“It’s not so bad.”  “Everyone does it.”  “I deserve a little break.”  “It doesn’t hurt anyone.”  “I just have a strong sex drive.”  “Just this last time, then I’ll stop.”

Sound familiar?  These are just some of the rationalizations people use when they realize that their sexual behavior is causing problems, but they are unwilling or unable to bring it under control.  These rationalizations can persist for years, enabling the behavior as it intensifies.


Then, one day, something happens that breaks through the denial.  A spouse discovers an infidelity or threatens divorce.  A family member stumbles across messages or pictures on a phone. The HR department issues a warning, or you’re fired.  A lover’s spouse leaves a threatening message.  The game is over and serious consequences are unfolding.  It’s time to get help.


Compulsive sexual behavior (sometimes called “sex addiction” or “sex and love addiction”) affects people of all walks of life and takes many forms.  Some of the most common behaviors people struggle with include:

  • Pornography
  • Masturbation
  • Dating sites
  • Casual/anonymous sex
  • Infidelity
  • Strip clubs
  • Massage parlors
  • Prostitutes/escorts
  • A preoccupation with the pursuit of sexual or romantic liaisons
  • Escape into fantasy
  • Extreme dependency on a romantic partner (or series of partners)

People seek help when their sexual behavior has caused or threatens to cause major problems in their lives, yet they find that they cannot control that behavior on their own.


Some common consequences of this behavior include:

  • Damage to intimate and family relationships
  • Divorce
  • Loss of employment
  • Arrest, prosecution, incarceration
  • Sexual harassment claims, legal judgments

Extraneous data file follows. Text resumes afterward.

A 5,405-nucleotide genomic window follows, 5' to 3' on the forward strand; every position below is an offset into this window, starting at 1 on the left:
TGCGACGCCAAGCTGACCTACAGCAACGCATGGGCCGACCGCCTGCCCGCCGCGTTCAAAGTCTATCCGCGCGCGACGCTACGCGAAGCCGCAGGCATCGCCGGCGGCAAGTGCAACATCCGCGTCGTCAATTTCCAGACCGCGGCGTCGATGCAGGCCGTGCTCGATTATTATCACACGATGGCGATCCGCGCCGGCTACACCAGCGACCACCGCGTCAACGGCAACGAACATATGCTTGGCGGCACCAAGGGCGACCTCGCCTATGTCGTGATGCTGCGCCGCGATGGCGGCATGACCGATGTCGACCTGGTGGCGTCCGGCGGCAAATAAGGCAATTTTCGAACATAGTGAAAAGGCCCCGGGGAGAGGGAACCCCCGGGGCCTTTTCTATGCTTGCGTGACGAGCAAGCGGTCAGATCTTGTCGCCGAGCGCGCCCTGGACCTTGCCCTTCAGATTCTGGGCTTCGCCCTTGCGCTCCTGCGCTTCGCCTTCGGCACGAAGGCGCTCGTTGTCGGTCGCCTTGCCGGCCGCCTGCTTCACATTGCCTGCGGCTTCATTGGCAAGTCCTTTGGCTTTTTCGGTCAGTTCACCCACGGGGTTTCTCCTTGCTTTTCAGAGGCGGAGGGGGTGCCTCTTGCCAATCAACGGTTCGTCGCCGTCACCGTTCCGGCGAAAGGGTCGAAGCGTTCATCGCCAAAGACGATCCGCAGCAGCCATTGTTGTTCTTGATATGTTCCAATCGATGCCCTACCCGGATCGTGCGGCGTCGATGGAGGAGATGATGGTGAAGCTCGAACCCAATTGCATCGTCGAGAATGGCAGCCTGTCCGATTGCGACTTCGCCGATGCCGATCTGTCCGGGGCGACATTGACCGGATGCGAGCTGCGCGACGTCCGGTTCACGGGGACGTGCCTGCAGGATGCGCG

• Financial costs
  • Sex offender registration
  • Shame and public humiliation
  • Loss of integrity, lying
  • Social isolation
  • Sexually transmitted diseases
  • Impotence
  • Troubling sexual fantasies or arousal triggers
  • Insomnia
  • Abortion
  • Risk of assault, theft, blackmail, death
  • Suicide

The key issue is not the specific behavior that someone engages in, or which consequences are at hand.  The issue is: who has control in the long run – the person, or the urge to engage in the behavior? If you’re ready to do what it takes to get your life back on track, make an appointment now.  I can help.


Where’s the line?  How much porn use is too much?  Is everyone that has an affair, or watches pornography, or goes to a strip club, a “sex addict”?


There are many reasons that people engage in secretive sexual behavior, and not everyone who does so on occasion needs help to change.  At Congruence, I can provide an assessment based on each individual’s pattern of behavior to determine whether focused treatment would be helpful, and the level of care that might be most appropriate (inpatient, outpatient, self-help, etc.).